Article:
The Republican compromise immigration bill suffered a crushing defeat in the House on Wednesday in a vote that stood as a rebuke to President Trump and a signal that Republicans remain irrevocably deadlocked on the issue.
The bill was supposed to be Republican leaders’ ante in the debate, mixing a narrow pathway to citizenship for some illegal immigrants with faster deportations, new limits on legal immigration and funding for Mr. Trump’s border wall. The president gave it a stamp of approval just hours before the vote, calling it “strong but fair.”
But nearly half of House Republicans abandoned the bill and joined Democrats to defeat it in an embarrassingly lopsided 301-121 vote.
“This Congress was not elected to pass a sweeping amnesty,” said Rep. Steve King, Iowa Republican. “Instead of wasting our time granting legal protections to admitted criminals, we should be addressing the border security agenda the American people want.”
House Republican leaders, who had pushed conservatives and centrists to write the compromise, will have to quickly regroup from this black eye and turn their attention to another immigration battle: the family separation crisis that has raged for weeks.
They hope to offer a bill that would keep illegal immigrant parents and children detained together — a middle ground between separating them and releasing them outright.
Democrats, though, are pushing for more lenient options and forced an early test vote Wednesday as an amendment to the immigration bill. They proposed banning separations.
That was defeated on a 230-190 vote, with just a single Republican defecting to join Democrats.
The issue will rear up again next month after lawmakers return from an Independence Day vacation.
But the vote on the compromise showed that the House still hasn’t overcome a yearslong stalemate that has doomed every major immigration bill.
Republican leaders said Democrats refused to vote for what they called a reasonable compromise laid out by the president: citizenship rights for more than 1 million illegal immigrants, including hundreds of thousands of “Dreamers,” in exchange for significant changes to enforcement of both the legal and illegal immigration systems.
Among those changes were limits to the chain of family migration, an end to the visa lottery that doles out 55,000 immigration passes each year, heightened standards for requesting asylum, and the ability to more quickly deport juveniles who have streamed to the border in recent years.
The bill also included more than $23 billion for border wall construction.
It also included a first stab at a GOP solution to the family separations at the border, with language that would have required families to be kept together in immigration detention while awaiting criminal misdemeanor or deportation proceedings.
Democrats said the bill was still too harsh to illegal immigrants.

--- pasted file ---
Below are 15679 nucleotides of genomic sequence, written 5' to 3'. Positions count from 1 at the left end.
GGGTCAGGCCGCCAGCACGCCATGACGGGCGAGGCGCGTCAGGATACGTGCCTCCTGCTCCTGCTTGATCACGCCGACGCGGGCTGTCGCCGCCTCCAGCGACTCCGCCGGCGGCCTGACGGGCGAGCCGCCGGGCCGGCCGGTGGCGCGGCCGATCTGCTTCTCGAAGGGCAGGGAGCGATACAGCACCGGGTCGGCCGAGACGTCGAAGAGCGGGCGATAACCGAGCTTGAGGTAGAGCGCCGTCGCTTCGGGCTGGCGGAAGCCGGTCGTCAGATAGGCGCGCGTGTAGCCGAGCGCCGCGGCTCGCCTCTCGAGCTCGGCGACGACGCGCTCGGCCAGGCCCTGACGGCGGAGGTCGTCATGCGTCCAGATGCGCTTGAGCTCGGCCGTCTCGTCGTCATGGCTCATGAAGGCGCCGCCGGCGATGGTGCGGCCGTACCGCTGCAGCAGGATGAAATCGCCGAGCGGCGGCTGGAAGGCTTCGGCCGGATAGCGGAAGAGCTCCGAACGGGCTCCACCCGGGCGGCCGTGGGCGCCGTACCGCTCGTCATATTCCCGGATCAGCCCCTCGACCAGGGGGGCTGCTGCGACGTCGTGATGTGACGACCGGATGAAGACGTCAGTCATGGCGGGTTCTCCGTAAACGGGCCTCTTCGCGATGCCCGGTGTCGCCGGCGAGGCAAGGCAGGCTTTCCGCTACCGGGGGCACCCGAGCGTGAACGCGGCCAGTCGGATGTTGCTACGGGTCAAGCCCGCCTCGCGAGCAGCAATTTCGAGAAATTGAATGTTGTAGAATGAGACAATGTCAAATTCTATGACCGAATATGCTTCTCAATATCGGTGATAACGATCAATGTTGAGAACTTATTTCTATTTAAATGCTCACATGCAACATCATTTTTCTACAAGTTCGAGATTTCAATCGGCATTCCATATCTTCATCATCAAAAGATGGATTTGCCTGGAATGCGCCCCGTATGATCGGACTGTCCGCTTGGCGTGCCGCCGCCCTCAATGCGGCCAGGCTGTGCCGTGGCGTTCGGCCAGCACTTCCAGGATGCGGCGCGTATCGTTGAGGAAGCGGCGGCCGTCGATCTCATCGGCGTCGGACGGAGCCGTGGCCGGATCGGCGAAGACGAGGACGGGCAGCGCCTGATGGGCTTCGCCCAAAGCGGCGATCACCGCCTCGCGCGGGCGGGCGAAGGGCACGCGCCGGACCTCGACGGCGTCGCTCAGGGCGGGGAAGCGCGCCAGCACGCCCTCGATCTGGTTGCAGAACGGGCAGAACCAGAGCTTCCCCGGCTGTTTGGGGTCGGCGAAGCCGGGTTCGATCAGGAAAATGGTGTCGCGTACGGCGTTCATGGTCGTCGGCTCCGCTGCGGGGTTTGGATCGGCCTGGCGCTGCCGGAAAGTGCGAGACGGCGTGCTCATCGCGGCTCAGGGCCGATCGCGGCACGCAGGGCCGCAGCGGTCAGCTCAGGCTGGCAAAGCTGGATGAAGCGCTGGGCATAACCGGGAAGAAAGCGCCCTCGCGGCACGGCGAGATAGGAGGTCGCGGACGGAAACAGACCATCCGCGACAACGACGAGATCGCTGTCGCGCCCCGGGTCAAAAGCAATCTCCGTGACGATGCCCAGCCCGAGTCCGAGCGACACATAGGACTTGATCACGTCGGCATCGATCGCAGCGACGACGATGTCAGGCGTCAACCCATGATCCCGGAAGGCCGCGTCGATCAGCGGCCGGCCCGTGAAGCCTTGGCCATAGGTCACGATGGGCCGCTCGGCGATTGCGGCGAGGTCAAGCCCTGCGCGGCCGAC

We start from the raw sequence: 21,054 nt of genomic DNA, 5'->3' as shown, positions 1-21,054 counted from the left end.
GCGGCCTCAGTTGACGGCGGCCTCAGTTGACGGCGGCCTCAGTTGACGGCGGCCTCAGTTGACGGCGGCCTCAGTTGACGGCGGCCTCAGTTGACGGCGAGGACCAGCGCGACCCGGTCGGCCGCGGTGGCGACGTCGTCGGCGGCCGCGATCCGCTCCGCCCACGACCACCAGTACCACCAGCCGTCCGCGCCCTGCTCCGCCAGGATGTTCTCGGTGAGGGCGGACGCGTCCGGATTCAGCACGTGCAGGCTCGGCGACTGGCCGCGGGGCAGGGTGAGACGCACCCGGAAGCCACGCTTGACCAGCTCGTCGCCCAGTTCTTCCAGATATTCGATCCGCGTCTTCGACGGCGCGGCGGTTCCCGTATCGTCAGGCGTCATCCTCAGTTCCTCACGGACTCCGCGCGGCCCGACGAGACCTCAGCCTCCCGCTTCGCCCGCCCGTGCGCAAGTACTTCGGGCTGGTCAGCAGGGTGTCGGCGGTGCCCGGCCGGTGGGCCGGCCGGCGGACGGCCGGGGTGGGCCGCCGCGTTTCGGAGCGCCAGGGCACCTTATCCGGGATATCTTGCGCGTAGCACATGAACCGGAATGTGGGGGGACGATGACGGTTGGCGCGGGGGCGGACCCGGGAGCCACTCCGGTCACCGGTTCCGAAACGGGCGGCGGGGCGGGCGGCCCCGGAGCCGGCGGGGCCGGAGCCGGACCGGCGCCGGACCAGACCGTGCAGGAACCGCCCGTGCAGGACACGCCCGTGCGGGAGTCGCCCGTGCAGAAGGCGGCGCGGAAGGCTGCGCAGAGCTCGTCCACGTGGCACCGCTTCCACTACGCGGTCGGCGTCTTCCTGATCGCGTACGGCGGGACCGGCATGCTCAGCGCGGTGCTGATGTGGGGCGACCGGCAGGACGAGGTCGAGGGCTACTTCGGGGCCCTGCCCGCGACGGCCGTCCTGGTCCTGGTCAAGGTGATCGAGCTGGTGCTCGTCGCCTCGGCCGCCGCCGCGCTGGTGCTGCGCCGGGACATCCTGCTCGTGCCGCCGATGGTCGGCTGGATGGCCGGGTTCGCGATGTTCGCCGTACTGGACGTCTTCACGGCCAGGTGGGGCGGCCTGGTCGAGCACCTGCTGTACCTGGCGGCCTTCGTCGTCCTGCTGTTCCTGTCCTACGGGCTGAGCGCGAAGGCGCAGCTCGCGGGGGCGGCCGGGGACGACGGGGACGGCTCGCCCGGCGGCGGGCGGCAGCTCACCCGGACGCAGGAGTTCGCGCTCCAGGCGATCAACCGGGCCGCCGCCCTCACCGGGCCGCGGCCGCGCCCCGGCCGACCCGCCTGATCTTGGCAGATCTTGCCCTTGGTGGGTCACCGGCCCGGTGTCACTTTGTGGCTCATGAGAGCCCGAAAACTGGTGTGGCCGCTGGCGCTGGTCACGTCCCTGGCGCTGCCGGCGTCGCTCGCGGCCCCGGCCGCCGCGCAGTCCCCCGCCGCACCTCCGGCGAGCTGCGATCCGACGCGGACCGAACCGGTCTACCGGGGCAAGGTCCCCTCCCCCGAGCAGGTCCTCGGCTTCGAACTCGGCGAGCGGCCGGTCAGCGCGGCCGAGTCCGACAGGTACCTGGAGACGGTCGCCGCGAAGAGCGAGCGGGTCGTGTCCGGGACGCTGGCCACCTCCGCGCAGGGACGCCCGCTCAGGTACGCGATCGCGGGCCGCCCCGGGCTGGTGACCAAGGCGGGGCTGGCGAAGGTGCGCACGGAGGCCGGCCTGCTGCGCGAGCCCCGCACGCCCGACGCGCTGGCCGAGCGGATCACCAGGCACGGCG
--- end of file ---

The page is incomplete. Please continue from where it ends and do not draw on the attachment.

“An overwhelming majority of our people want to see DREAMers given a chance to stay in the country they love and contribute to and have called home nearly their whole lives — and do not support deporting these young people to distant lands they have never known,” said Rep. Steny H. Hoyer of Maryland, the second-ranking House Democrat.
Even Republicans who voted for the bill weren’t enthusiastic about it — and opponents were openly derisive.
“This bill means more amnesty and less enforcement,” said Rep. Lamar Smith, a Texas Republican who wrote the last major immigration crackdown law, in 1996.
Complicating matters for Republicans was Mr. Trump, who had been an inconstant partner.
Even though the bill was written in coordination with his team, he said two weeks ago he wouldn’t sign it. Last Tuesday he reversed himself and said he did back it — then by the end of the week he said the entire exercise was futile, and told the GOP to scrap the bill and wait until after the elections.
Republicans plowed ahead anyway, and by Wednesday morning he was back to supporting the bill.
“House Republicans should pass the strong but fair immigration bill known as Goodlatte II, in their afternoon vote today, even though the Dems won’t let it pass in the Senate,” Mr. Trump tweeted — in all capital letters.
“Passage will show that we want strong borders & security while the Dems want open borders,” he continued.
Last week a more conservative bill was defeated, though it garnered support of 193 Republicans.
Rep. Bob Goodlatte, chairman of the Judiciary Committee and the Virginia Republican sponsor of both last week’s and this week’s bills, said that 223 Republicans voted for one bill or the other — enough to constitute a majority, if they can find agreement.
But moderate Republicans are likely to turn the other direction and see if they can forge common ground with Democrats.
A Democratic-backed bill to grant citizenship rights to perhaps 2 million illegal immigrants in exchange for a study of future border security is the most likely option for those efforts.